July 15, 2024

Rudi van Blerk


Employers that acknowledge and accommodate talented and industrious employees with disabilities will find it pays off handsomely. Not only does it make a wider pool of talent available for recruitment, but it also supports employee productivity and retention.

Technological developments have made it even easier to create such an environment.

According to an International Labour Organisation (ILO) report (“An inclusive digital economy for people with disabilities”), the technological revolution that was accelerated by the COVID-19 pandemic has created new jobs, made certain occupations obsolete, and changed traditional jobs and recruitment processes. Digital tools enable people with disabilities to access employment through online recruitment platforms and can support them in their daily tasks at work. Special assistive technologies can help persons with disabilities work and build a career on an equal footing with their colleagues.

But if a person with a disability does not possess the necessary skills or digital tools are inaccessible or unaffordable, they are at risk of being left behind. For these reasons, the ILO notes that a person with a disability in developing countries is at a greater disadvantage than in developed countries.


Hiding disability

 There’s a significant gap between employers’ tally of their disabled employees and the actual number. According to a survey by Boston Consulting Group (BCG) across 16 countries and various industries, 25% of employees said they had a disability. In SA, the figure was 24%. But on average, across the world, employers report only 4-7% of employees are persons with disabilities. That means employers are potentially ignoring the needs of almost a quarter of their workforce.


In SA, 46% of persons with disabilities who had not disclosed their disability said it was because they feared discrimination and bias, and 54% of persons with disabilities who had disclosed it said they had personally experienced discrimination.

BCG has developed a tool to measure employees’ sense of inclusion called the BLISS Index (Bias-Free, Leadership, Inclusion, Safety and Support). In SA, persons with disability’s BLISS score was four points lower than their non-disabled peers. In practice, if an organisation of 1,000 people can close the gap in the BLISS Score, it can retain 20 more employees.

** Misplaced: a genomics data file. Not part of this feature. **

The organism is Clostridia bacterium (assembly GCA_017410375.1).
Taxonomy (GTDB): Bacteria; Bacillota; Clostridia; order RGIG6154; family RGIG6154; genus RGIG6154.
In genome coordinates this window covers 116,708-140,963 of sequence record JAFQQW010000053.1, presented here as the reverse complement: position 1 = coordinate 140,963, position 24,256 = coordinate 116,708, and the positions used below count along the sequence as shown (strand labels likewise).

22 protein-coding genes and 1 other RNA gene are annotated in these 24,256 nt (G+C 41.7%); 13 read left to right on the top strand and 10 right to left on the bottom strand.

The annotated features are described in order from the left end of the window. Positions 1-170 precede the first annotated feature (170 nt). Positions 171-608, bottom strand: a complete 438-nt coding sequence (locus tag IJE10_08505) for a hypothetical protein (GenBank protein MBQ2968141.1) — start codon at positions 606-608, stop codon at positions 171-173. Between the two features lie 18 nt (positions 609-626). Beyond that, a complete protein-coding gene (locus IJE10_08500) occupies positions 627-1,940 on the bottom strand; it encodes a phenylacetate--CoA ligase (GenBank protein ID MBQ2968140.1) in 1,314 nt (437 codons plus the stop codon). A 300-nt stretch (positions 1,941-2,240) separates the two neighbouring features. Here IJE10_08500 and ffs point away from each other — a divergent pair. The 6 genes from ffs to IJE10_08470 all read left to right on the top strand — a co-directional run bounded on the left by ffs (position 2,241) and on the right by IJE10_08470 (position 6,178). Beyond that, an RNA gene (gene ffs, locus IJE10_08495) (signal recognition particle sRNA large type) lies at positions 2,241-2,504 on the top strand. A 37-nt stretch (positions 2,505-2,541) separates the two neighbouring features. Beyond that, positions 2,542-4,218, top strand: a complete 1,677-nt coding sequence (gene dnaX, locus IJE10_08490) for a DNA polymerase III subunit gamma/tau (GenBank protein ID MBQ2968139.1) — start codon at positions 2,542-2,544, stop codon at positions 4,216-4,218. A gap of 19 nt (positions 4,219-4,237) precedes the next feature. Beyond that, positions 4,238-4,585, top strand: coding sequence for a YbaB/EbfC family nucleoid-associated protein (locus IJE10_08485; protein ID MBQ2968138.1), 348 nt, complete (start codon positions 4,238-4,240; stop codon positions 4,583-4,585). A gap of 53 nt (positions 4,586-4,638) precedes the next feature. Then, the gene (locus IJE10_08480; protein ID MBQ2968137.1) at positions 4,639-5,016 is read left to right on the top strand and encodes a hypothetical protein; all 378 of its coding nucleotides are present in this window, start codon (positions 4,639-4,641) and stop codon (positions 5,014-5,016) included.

Persons with disabilities generally also report lower levels of inclusion than other groups that are the focus of diversity, equity and inclusion efforts: women, the LGBTQ+ community and historically disadvantaged individuals.

If employers are unaware of persons with disabilities’ difficulties, it is impossible to put appropriate policies in place.

Tackling the problem

 BCG recommends that employers foster greater inclusion by implementing employee-centric policies and programmes, mentorships, and reasonable accommodations. At organisations that possess these tools, employees feel safer about disclosing their disability.

Some of the policies that assist persons with disabilities benefit all employees, such as the ability to work from home part of the time and access wellness services. Suppose flexible or hybrid working arrangements are available to all employees. In that case, it destigmatises those arrangements for persons with disabilities and frees them of the necessity to produce medical certificates to justify them.

The ILO gives examples of technological developments that can assist persons with disabilities in the workplace. For example, AI is learning how to respond to images, sounds and facial expressions. Tools like auto-captioning with AI and autonomous cars present great opportunities for persons with disabilities.

Mentorships acknowledge persons with disabilities that the employer has noticed them and their aspirations and matches them with someone who can help them fulfil them. The average global BLISS score for persons with disabilities with a mentor is eight points higher than for those without a mentor.

BLISS scores also improve significantly when the employer makes reasonable accommodations, such as providing particular equipment or software, flexible working or adjustments to the physical environment. In these workplaces, the BLISS score of persons with disabilities was 17 points higher than those whose requests were denied.

According to the Job Accommodation Network in the US (part of the Department of Labour), 56% of those who provided accommodation said it cost nothing, and others said it only cost an extra $500 on average. Providing reasonable accommodation ensures that all employees, including persons with disabilities, have what they need to be productive, efficient and effective at work.

Persons with disabilities who do not disclose their disability are significantly less likely to have their request for accommodation met, which is further evidence of the importance of providing an environment where disability can be disclosed without prejudice.


 Aside from the policy steps that BCG recommends, some of the ILO’s recommendations for employers are to review talent acquisition programmes to target persons with disabilities to fill digital gaps, ensure general training is available to all employees, and use digital tools to adapt workplaces and ensure that digital platforms, tools and processes are accessible.

No employer can afford to ignore or misunderstand about a quarter of employees. Taking practical steps to get high-impact results is possible, resulting in a happier, more productive, loyal workforce.

Edited version of original article by Rudi van Blerk, Partner and Africa People and Organisation Practice Lead at Boston Consulting Group, Johannesburg

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